The topic of devaluation is one that never quite goes away in Nigeria as the nation’s currency is frequently locked in a struggle for value against the US Dollar and other foreign currencies.

Only recently, Vice President Osinbajo stirred the waters and reignited long-standing debates on the CBN’s currency management policies, knocking the apex bank for ineffectively managing the current exchange rate crises bedevilling the nation.

While many read the statements of the number 2 citizen in Nigeria to mean that he was suggesting that the naira be devalued – again – to “reflect market realities,” the Vice president’s Office has since released a statement to refute this assertion. But the deed, as they say, has already been done, leaving analysts with no choice but to examine – again, the awkward topic of devaluation of the naira in the Nigerian context and within the ambit of the nation’s peculiarities.

Should devaluation be considered?

The International Monetary Fund (IMF) has long advocated for increased openness and flexibility in foreign exchange markets and has urged Nigerian officials to start the process of harmonizing multiple exchange rates.

The IMF Mission Chief in Nigeria, Jesmin Rahman, at an interview before the release of the report said, “The IMF’s recommendation is gradual but clear and multi-step exchange-rate reforms so that everybody knows where Nigeria’s going, which is often more important than what you do in terms of devaluation.’’

The benefits of devaluation would be visible in exports, to be sure. Nigerian products would become more affordable and competitive to international buyers. Increased exports should result in a reduction in the current account deficit. This is critical if a country’s current account deficit is substantial due to a lack of competitiveness.

However, because of the structural impediments that plague Nigeria’s economy, taking the devaluation route may be tantamount to the nation shooting itself in the foot.

Nkwodimmah Pascal, Finance Manager at Opera NG told Nairametrics that “CBN unification of the exchange rate would be important for establishing policy credibility, encouraging more foreign capital inflows, especially reducing the high rate of CBN intervention in the forex market.  However, the timing of this unification must be perfect as the downside may affect everyday Nigerians in terms of hyperinflation.”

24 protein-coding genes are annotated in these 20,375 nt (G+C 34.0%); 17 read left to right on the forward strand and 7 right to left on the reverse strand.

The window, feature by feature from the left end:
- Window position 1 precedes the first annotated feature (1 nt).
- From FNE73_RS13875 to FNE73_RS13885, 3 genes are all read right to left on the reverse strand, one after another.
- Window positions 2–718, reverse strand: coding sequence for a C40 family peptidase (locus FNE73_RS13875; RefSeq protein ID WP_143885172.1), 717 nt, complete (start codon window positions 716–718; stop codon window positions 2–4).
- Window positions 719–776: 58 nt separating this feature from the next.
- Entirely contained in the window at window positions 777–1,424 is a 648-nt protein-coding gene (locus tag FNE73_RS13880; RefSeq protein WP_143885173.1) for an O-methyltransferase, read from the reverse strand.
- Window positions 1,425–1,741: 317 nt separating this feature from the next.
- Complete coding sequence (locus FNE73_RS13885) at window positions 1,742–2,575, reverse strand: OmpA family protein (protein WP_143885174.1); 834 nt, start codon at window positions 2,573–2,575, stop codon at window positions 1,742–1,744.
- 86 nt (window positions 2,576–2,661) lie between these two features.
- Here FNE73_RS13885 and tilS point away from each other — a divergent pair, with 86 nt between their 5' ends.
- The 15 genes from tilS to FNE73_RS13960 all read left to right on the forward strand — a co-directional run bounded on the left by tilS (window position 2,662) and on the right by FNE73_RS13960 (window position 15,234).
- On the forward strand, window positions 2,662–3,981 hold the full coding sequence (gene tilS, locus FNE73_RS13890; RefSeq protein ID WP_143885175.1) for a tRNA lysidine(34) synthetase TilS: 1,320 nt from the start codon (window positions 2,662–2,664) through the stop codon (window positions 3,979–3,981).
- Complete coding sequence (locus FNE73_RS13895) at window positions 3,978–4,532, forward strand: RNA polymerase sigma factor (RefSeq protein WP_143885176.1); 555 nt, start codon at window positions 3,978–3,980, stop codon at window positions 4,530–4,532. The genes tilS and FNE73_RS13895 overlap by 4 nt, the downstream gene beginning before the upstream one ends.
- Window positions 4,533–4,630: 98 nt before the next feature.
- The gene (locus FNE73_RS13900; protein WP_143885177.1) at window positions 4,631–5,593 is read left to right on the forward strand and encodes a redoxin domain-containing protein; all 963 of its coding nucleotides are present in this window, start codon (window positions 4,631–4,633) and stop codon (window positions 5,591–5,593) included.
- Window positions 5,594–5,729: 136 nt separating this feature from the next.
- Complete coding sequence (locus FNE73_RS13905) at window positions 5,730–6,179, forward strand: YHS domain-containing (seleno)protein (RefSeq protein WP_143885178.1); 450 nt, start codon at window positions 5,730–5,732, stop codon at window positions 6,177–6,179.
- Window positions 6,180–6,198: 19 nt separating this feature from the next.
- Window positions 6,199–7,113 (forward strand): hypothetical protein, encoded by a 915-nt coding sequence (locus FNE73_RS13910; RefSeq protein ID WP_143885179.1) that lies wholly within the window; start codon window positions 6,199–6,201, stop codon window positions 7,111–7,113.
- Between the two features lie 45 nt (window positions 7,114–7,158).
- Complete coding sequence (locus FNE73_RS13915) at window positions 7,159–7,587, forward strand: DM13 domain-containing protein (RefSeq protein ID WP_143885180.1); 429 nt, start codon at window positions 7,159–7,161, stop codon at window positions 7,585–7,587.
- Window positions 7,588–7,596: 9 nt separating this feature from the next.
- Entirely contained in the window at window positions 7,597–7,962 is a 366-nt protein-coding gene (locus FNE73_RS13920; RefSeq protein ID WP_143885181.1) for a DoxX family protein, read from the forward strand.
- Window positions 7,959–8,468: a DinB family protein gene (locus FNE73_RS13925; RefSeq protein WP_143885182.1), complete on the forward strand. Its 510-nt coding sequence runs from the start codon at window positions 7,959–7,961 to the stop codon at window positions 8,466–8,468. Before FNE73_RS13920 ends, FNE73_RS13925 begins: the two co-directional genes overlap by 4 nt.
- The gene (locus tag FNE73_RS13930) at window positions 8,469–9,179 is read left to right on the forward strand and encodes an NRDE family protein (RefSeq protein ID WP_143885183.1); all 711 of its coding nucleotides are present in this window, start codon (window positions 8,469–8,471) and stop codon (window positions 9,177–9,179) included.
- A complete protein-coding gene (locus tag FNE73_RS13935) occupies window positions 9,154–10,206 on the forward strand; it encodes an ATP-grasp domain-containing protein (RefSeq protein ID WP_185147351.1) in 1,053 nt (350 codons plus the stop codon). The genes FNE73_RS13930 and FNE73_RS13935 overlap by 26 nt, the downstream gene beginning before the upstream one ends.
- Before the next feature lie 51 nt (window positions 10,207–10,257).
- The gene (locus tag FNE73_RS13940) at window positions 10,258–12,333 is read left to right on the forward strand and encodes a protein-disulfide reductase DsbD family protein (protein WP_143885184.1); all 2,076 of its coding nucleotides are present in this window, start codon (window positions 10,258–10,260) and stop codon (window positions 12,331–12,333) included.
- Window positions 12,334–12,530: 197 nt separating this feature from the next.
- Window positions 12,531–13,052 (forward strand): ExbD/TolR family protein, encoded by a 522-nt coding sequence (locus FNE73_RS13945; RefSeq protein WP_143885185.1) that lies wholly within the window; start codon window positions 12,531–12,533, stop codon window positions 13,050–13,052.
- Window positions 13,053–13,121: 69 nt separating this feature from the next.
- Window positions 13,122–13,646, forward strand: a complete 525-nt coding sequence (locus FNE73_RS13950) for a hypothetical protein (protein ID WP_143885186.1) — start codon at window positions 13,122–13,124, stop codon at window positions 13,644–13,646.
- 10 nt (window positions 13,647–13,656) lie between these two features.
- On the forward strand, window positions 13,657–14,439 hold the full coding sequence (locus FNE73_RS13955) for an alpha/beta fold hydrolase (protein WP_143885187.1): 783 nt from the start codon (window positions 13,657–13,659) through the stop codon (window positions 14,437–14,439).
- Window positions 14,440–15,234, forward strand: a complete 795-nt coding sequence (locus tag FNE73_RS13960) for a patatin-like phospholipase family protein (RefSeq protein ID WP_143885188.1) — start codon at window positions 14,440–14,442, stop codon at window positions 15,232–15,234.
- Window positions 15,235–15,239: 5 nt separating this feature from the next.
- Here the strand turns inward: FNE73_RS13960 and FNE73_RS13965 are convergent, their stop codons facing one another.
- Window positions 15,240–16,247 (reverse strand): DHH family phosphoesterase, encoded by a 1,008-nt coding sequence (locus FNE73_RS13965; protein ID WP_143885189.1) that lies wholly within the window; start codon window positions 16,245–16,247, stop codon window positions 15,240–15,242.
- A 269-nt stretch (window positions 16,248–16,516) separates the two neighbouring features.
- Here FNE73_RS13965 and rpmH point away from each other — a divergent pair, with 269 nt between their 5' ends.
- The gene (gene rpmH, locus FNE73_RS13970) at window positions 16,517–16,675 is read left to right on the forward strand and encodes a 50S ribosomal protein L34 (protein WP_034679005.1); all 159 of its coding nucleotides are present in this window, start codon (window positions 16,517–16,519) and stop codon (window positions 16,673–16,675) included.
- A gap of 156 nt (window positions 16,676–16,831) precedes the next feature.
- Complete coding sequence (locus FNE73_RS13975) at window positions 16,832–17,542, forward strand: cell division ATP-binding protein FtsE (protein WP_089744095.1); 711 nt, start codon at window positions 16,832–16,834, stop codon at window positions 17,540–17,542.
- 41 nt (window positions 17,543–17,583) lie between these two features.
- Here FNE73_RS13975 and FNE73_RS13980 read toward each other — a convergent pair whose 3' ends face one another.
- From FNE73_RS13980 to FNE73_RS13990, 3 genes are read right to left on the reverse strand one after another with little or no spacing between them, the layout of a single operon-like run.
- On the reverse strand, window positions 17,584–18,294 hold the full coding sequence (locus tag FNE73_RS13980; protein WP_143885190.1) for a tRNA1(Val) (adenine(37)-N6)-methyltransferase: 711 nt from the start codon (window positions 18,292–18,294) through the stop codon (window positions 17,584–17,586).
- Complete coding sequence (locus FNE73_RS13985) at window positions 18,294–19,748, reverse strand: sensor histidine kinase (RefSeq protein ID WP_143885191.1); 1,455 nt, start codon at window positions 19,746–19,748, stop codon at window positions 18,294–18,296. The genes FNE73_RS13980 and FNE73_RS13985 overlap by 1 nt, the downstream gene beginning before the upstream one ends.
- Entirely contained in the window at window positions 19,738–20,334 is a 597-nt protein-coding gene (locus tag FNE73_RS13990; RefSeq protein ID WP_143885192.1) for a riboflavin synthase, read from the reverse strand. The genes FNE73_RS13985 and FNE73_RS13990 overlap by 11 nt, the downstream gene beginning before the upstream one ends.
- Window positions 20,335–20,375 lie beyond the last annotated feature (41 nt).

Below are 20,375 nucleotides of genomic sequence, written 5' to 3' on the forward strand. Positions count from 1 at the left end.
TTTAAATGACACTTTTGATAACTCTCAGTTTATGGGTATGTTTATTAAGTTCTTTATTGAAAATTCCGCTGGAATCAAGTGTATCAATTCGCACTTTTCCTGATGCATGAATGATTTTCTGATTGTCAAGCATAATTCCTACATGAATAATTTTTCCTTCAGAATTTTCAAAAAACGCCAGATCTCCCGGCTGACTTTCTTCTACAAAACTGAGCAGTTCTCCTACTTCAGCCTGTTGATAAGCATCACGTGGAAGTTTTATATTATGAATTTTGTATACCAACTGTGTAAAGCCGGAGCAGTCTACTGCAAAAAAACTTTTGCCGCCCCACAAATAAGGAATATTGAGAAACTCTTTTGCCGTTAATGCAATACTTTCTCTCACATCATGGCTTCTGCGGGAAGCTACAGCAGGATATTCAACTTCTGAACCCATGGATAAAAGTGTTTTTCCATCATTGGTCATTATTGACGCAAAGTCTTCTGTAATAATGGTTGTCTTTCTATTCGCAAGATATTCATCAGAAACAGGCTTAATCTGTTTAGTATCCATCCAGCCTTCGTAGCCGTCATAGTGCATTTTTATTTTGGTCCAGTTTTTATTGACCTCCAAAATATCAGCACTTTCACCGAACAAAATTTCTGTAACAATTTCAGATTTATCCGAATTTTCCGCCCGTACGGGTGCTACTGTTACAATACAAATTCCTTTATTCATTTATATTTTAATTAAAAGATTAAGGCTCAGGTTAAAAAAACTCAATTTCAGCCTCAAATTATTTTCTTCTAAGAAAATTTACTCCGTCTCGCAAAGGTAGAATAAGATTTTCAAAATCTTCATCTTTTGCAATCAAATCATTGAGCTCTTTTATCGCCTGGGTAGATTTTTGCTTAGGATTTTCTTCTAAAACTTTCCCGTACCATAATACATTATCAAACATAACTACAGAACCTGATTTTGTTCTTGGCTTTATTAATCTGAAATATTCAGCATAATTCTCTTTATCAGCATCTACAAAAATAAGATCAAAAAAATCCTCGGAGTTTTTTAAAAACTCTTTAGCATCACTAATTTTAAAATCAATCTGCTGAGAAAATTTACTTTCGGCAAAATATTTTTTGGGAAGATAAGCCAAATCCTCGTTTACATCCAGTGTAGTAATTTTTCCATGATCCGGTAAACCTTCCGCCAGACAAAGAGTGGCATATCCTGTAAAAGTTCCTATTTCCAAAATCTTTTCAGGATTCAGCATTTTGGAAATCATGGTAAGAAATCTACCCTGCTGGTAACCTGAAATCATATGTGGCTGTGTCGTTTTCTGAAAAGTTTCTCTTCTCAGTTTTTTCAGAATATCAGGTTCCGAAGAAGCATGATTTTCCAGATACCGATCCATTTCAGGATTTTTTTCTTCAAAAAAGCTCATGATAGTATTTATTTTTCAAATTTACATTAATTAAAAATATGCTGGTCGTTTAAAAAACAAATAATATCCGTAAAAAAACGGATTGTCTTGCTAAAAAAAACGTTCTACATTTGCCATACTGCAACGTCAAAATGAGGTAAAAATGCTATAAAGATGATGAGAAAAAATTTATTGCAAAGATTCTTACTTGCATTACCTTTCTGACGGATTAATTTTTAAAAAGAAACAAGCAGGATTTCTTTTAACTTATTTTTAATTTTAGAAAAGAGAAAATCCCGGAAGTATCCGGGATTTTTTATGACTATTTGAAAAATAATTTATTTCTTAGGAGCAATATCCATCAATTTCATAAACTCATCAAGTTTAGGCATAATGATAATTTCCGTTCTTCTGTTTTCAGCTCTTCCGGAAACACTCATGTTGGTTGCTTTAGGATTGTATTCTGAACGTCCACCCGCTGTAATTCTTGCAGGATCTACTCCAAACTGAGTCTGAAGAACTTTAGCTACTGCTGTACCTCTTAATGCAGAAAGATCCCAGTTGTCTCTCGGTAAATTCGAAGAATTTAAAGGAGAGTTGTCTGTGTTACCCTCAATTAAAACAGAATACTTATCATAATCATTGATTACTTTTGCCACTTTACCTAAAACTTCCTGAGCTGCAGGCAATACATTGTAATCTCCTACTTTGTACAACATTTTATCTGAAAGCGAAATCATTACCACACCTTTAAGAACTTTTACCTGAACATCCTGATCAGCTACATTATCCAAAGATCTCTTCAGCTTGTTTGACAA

He added, “I believe the ultimate goal of the CBN would be to have a unified rate in line with other developed countries but much attention has to be paid to the fiscal and monetary policy meant to strengthen the Naria.”

Chief Executive Officer, Economic Associates, Dr Ayo Teriba, gave his opinion on how to stabilise the naira. He said:

“The exchange rate is a mere indicator of the balance of supply and demand forces in the foreign exchange market. Those who are discussing exchange rate developments without reference to the unfolding realities of demand and supply are chasing the shadows instead of substance.”

Teriba quoted figures from the 2020 statistical bulletin of the Central Bank of Nigeria. He said, “Nigeria’s annual average net goods exports inflow of $34bn from 2005 to 2014 had dropped to an annual average inflow of $5.9bn from 2015 to 2019, before dipping steeply into the steep net outflow of -$16.4bn in 2020 (that was a $50bn shortfall relative to the 2005-2014 average) and it is likely to remain a net outflow in 2021.”

Dumebi Udegbunam, Fixed Income trader at United Bank for Africa (UBA) stated that devaluation is a better sweet pill to swallow for a nation’s currency. For a net exporting country, devaluation provides better export competitiveness, increases revenues from exports and puts more money into the hands of citizens. A very good example of a country that has benefited from this is china, which is the largest trade nation in terms of the sum of its exports and imports.